Betfair's new boss set the betting exchange on a new course today, selling off unwanted businesses and throwing the kitchen sink at the accounts with £81 million in writedowns.
Breon Corcoran, who joined in August from Irish bookmaker Paddy Power, wants to create a "leaner" exchange and is also stripping out an extra £20m in costs. About 100 of the firm's 2,000 staff have lost their jobs to date.
Corcoran said he is "going back to basics" on the exchange, which has more than 430,000 customers betting against each other on an array of events. This means sticking to the core business in the UK, Ireland, Italy and Spain and avoiding countries with uncertain regulatory regimes. It has already announced exits from Greece and Germany.
The chief executive wants to appeal to a broader range of customers by moving away from technical terms such as "back" and "lay", and boosting marketing investment in the UK. He is selling off a majority stake in its struggling financial exchange, LMAX, to a team of management and investors for £2.4m, while its minority stake in social-gaming company Kabam has been sold for £19m.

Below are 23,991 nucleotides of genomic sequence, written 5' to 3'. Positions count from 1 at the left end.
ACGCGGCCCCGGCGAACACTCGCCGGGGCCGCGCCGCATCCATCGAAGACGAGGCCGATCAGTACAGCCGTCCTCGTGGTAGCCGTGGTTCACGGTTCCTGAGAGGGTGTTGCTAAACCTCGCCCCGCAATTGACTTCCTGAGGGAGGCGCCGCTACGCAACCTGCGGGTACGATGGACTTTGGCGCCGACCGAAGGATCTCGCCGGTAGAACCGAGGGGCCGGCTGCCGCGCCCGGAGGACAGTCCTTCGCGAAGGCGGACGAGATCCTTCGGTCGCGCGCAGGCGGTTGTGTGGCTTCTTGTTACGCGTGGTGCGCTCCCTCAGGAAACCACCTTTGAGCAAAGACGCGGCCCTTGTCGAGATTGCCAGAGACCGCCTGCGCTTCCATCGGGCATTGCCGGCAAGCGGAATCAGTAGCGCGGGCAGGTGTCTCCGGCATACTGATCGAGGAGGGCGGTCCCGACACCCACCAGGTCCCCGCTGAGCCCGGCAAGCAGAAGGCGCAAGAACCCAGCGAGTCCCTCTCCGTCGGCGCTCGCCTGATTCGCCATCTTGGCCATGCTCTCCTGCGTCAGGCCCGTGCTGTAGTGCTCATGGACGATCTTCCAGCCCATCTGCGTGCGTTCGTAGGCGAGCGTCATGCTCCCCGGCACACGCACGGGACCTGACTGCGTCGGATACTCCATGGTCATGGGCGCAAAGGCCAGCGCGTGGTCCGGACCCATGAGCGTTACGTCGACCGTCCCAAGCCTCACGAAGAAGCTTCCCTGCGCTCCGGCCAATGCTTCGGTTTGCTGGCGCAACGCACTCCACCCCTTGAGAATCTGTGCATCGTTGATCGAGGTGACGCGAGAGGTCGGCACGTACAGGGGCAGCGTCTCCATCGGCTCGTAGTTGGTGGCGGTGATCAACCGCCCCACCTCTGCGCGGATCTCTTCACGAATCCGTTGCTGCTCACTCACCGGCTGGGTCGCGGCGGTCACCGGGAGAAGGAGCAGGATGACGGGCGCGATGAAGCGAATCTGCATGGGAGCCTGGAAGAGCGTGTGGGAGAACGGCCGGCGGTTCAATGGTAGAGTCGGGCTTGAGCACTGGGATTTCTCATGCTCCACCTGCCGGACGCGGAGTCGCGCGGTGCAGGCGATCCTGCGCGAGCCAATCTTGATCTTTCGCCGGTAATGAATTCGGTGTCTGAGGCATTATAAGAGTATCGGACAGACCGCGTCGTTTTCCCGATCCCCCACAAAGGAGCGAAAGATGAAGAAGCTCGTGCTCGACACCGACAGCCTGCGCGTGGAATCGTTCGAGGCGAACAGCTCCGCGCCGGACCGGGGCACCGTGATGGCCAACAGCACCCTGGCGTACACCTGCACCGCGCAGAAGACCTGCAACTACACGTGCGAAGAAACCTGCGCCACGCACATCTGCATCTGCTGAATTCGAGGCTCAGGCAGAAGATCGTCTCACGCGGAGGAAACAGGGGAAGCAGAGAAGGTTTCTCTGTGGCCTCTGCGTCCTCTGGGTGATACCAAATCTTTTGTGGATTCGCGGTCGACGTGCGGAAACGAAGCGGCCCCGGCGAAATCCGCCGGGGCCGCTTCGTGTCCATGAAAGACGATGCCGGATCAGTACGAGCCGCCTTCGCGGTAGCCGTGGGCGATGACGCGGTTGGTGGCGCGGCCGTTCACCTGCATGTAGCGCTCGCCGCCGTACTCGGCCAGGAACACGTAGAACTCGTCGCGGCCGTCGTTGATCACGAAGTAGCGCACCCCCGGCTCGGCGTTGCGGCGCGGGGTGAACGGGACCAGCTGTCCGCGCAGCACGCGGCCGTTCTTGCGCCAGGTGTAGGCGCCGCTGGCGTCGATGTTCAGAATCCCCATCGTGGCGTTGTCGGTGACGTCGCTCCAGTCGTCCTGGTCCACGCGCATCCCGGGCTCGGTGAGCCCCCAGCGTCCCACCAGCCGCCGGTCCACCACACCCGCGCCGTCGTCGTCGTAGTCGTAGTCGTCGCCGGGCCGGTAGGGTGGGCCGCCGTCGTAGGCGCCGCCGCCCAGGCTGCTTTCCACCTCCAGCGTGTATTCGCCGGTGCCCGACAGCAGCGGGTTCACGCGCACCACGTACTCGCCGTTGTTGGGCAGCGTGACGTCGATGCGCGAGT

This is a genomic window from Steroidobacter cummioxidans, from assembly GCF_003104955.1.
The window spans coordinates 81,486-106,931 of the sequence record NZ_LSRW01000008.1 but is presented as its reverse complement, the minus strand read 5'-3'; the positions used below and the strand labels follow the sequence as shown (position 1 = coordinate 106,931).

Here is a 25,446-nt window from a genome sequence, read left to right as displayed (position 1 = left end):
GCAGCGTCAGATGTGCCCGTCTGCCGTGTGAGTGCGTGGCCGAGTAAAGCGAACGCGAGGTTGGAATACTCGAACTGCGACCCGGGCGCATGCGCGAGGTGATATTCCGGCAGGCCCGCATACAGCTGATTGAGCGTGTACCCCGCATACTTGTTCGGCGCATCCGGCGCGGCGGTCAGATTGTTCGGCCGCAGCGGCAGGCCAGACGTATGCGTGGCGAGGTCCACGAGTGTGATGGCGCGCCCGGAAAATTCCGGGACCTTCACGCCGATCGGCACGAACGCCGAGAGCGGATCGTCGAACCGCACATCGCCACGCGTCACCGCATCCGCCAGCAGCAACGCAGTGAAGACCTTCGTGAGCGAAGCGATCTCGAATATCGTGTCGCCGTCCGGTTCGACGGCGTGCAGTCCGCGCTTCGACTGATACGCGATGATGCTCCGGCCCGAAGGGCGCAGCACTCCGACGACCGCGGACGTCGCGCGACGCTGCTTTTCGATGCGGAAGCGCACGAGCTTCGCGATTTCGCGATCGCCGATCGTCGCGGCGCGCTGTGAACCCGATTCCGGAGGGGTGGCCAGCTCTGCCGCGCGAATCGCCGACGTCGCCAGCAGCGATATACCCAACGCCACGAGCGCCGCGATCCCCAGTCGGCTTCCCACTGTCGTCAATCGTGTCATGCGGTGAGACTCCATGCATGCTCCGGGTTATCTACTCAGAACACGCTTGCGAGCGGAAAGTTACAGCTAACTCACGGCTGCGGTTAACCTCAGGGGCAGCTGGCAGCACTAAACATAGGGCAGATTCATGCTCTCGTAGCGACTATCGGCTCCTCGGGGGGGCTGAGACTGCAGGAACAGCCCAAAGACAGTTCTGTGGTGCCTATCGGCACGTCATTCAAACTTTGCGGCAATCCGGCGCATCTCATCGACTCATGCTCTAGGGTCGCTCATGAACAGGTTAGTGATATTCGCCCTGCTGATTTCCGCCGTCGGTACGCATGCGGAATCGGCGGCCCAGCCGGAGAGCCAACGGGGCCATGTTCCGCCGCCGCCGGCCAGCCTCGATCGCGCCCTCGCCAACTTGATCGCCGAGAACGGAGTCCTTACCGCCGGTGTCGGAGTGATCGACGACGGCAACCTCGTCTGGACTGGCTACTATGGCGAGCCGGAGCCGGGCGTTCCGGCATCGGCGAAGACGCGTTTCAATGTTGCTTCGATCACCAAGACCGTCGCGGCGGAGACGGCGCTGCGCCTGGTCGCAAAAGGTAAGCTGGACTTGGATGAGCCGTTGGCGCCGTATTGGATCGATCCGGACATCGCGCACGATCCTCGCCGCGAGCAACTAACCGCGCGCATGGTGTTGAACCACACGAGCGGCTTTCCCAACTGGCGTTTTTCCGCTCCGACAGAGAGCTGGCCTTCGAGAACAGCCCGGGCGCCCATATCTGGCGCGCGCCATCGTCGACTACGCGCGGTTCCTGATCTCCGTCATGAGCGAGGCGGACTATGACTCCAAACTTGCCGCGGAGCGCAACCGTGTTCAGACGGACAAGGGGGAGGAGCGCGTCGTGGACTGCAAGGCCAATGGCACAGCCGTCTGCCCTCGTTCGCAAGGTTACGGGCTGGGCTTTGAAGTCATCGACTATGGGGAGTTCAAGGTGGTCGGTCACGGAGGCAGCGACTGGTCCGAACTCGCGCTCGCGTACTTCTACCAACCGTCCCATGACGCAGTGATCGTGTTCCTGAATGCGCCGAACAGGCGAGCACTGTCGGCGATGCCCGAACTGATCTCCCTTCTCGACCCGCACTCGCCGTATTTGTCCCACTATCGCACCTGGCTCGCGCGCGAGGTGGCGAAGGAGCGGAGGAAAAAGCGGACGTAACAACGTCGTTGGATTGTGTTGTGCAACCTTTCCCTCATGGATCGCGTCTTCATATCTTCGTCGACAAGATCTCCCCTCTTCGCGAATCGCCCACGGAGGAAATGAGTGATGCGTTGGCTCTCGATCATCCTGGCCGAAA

The firm, floated in October 2010 at 1300p a share, has seen a host of boardroom exits, including that of former chief executive David Yu. The shares today fell 3p to 761p.
Underlying profits fell 22 per cent to £21m in the six months to October 31, but £81m in impairment charges — including write-downs on development costs, LMAX and acquisitions in the US — tipped it £64 million into the red. This year, underlying profits will be £65m-£70m, well down on last year's £85.7m.
But Corcoran insists the core business is in good health and expects to take around £10 million in betting on the BBC's Sports Personality of the Year this weekend. He has his money on US Open champion Andy Murray at 20-1.